Kuemper Catholic Schools President John Steffes (left) talks with Linc Kroeger, a top official with Pillar Technology in Iowa and a national leader in extending the digital revolution to rural areas. The two were part of program at the Des Moines Area Community College Carroll campus on Tuesday.
Kuemper Catholic Schools President John Steffes (left) talks with Linc Kroeger, a top official with Pillar Technology in Iowa and a national leader in extending the digital revolution to rural areas. The two were part of program at the Des Moines Area Community College Carroll campus on Tuesday.

January 10, 2019

A new computer language program is being developed at Carroll’s Des Moines Area Community College with an eye toward helping to populate a growing software company’s new branch in Jefferson — and potentially luring that business, Pillar Technology, to Carroll with a location here as well.

“We’re so excited to have an employer in the area who is committed to rural Iowa,” said Joel Lundstrom, provost of the Carroll campus of Des Moines Area Community College.

Lundstrom hosted dozens of educators Tuesday morning from area high schools for a session at his campus featuring Linc Kroeger, one of Pillar’s top executives and an Independence, Iowa, native who is leading a national effort to extend the software and digital revolution to rural areas.

Pillar, with a 70-person location in downtown Des Moines, plans to open its Jefferson branch, what the company calls a forge, by June and employ 30 to 40 people in software development, with clients that include the San Francisco 49ers professional football team. The planned Pillar starting wage in Jefferson: $65,000.

“People from Carroll can hopefully commute to Jefferson,” Kroeger said.

Iowa Central Community College is building a campus in Jefferson to, among other things, serve as a primary feeder to Pillar.

But Kroeger’s ambitions for rural Iowa are bigger.

He wants to fill the Jefferson slots quickly and expand to other rural cities. He scouted sites in Carroll on Tuesday and is interested in a raft of other communities, including Denison.

“My heritage is in northeast Iowa,” Kroeger said. “The problem is there are no clients in rural Iowa and no trained people in rural Iowa.”

In Jefferson, Pillar will begin working with potential software developers as early as grade school.

The Carroll DMACC program, which could involve a shared software instructor with the college’s Perry outpost, would allow students from Carroll High School and Kuemper Catholic High School and students from a broad reach around Carroll to take classes as soon as junior year and earn an associate’s degree or needed certification to advance right after high school or shortly after to a six-month Pillar training program.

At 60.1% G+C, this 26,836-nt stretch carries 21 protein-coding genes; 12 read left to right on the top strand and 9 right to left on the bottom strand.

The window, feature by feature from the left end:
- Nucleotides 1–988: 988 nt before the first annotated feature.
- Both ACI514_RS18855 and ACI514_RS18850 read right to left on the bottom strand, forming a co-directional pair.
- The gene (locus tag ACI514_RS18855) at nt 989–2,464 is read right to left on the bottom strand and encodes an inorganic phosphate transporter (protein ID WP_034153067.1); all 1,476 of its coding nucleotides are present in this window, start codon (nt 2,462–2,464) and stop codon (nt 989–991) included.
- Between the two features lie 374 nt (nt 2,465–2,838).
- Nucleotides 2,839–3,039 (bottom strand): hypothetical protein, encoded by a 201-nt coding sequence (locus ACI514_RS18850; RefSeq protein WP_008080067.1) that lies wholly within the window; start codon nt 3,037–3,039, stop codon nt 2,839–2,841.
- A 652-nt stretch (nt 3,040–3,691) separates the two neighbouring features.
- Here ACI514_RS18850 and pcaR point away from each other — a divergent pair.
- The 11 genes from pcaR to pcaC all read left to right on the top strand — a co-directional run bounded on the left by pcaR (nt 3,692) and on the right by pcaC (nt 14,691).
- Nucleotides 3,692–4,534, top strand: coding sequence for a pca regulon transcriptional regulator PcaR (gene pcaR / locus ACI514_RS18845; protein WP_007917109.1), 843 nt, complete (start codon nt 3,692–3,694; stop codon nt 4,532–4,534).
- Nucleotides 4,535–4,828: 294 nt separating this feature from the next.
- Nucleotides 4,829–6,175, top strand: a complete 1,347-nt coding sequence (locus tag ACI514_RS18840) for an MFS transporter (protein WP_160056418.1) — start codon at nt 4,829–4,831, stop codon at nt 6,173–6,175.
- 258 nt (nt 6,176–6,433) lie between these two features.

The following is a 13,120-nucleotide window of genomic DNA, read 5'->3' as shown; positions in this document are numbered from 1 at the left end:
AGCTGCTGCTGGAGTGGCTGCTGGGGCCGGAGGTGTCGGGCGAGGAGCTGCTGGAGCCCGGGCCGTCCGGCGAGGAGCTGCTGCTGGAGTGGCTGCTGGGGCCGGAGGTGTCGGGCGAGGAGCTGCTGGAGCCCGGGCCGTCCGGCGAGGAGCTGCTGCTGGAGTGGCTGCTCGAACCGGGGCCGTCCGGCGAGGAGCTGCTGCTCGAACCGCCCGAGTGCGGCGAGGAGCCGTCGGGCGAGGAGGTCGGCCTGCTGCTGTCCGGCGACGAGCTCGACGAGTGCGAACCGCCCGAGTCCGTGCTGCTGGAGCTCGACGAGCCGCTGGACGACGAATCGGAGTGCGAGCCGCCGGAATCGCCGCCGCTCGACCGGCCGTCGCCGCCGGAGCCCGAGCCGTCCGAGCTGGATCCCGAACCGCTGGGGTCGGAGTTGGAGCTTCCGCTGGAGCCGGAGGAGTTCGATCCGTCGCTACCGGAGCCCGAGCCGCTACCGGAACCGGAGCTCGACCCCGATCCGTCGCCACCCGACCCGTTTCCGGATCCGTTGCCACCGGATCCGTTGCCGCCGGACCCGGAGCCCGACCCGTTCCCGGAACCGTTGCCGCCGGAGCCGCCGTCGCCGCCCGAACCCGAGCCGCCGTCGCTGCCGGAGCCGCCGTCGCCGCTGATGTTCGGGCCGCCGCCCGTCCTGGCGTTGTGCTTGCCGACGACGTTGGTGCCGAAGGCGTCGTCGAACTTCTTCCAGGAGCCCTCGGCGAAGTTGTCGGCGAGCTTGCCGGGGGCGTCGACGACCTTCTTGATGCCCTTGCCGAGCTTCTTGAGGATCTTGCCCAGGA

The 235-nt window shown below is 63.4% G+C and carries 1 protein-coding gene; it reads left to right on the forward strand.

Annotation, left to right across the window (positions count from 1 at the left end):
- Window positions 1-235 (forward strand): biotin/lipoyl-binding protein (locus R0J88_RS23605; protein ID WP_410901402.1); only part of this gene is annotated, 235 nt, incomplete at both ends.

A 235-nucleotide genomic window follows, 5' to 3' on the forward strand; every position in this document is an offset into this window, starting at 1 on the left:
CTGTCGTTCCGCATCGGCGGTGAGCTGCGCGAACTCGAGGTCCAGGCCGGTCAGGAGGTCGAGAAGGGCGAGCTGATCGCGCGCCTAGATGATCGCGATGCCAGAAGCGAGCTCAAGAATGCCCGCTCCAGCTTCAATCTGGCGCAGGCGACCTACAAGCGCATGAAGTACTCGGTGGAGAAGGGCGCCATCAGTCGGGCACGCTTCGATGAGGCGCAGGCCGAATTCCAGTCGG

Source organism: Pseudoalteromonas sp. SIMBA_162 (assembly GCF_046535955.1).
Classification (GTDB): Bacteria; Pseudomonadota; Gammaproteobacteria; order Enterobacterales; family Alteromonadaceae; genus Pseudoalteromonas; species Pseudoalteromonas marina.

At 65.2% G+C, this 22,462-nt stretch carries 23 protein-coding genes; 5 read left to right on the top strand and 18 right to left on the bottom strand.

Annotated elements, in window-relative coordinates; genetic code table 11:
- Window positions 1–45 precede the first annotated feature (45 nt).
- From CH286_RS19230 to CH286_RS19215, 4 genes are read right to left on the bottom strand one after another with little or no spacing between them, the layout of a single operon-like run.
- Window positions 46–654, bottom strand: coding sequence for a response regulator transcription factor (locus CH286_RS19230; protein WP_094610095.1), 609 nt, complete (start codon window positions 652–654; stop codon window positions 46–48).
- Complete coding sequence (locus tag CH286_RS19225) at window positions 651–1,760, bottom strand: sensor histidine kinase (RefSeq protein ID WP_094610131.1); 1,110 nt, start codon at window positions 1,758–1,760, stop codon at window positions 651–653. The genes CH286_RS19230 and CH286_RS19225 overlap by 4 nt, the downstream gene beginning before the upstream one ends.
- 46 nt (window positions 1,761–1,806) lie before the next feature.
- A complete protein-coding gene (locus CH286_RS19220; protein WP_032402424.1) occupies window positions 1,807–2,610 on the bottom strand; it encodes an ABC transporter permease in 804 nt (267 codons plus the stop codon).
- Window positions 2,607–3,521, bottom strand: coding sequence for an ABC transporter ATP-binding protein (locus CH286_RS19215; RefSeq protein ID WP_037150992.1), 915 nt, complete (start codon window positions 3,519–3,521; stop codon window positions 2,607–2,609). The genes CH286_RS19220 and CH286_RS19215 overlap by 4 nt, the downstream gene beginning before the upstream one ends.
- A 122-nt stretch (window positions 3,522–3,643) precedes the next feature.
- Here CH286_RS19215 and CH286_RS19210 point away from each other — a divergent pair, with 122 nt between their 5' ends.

“We want to be early and involved,” Kroeger said.

The beauty for high school students: There would be no tuition, as the program would function like the current dual-credit system does with Iowa community colleges.

Lundstrom is working to get the program running by the fall in Carroll and earned commitments from area educators to work to fill a 20-student computer languages learning program — with perhaps three to five students each from Carroll and Kuemper and one to two from schools like Coon Rapid-Bayard, Audubon, Ar-We-Va and others.

“An employer like Pillar is really, really exciting for these kids,” Lundstrom said.

Leading technology figures from household Silicon Valley brands like Microsoft and LinkedIn agree.

They visited Jefferson on Dec. 8 for a landmark event organized by Kroeger to bridge rural America and prosperous reaches of the West Coast.

The event has garnered national attention.

U.S. Rep. Ro Khanna, a Democrat who represents the Silicon Valley area of California in Congress, said 180,000 to 200,000 tech jobs that are being outsourced internationally can be done instead in rural places in the nation.

Khanna sees it as a way to reduce political polarization, much of which springs from a rural-urban divide.

“Mark down this night, because it is the start of a revolution,” DMACC President Rob Denson said that evening at a reception at RVP-1875’s History Boy Theatre in Jefferson.